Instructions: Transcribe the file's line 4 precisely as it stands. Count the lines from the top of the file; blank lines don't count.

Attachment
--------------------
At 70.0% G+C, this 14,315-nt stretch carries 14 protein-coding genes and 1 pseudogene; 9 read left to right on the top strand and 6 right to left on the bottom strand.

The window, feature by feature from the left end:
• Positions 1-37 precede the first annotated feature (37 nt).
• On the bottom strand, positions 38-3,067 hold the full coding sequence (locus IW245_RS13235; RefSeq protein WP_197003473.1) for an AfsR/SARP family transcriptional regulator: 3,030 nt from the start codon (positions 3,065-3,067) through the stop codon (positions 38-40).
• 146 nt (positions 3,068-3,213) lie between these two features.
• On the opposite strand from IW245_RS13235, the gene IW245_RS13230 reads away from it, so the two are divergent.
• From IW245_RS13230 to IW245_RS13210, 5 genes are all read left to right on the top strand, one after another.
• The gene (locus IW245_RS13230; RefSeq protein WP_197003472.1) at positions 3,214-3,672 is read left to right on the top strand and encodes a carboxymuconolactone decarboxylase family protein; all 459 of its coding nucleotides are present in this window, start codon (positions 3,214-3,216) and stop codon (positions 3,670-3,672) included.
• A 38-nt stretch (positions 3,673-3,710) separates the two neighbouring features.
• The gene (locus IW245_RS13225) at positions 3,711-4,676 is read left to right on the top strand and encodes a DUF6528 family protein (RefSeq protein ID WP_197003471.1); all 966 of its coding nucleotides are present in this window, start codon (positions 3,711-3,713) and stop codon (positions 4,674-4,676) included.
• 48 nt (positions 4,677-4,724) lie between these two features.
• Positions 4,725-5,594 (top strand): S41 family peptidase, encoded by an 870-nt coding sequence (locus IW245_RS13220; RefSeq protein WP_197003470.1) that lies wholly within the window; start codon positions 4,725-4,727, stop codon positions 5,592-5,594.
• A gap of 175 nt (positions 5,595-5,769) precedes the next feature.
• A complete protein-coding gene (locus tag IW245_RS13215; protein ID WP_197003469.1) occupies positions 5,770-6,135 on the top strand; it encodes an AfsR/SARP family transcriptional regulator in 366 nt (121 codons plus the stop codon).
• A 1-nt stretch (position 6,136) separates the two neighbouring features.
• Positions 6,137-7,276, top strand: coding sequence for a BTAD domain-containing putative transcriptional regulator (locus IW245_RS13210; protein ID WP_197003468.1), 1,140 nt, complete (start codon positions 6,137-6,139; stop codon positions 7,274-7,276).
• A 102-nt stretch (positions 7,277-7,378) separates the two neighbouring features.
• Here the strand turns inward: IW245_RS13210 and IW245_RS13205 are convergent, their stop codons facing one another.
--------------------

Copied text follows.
• On the bottom strand, positions 38-3,067 hold the full coding sequence (locus IW245_RS13235; RefSeq protein WP_197003473.1) for an AfsR/SARP family transcriptional regulator: 3,030 nt from the start codon (positions 3,065-3,067) through the stop codon (positions 38-40).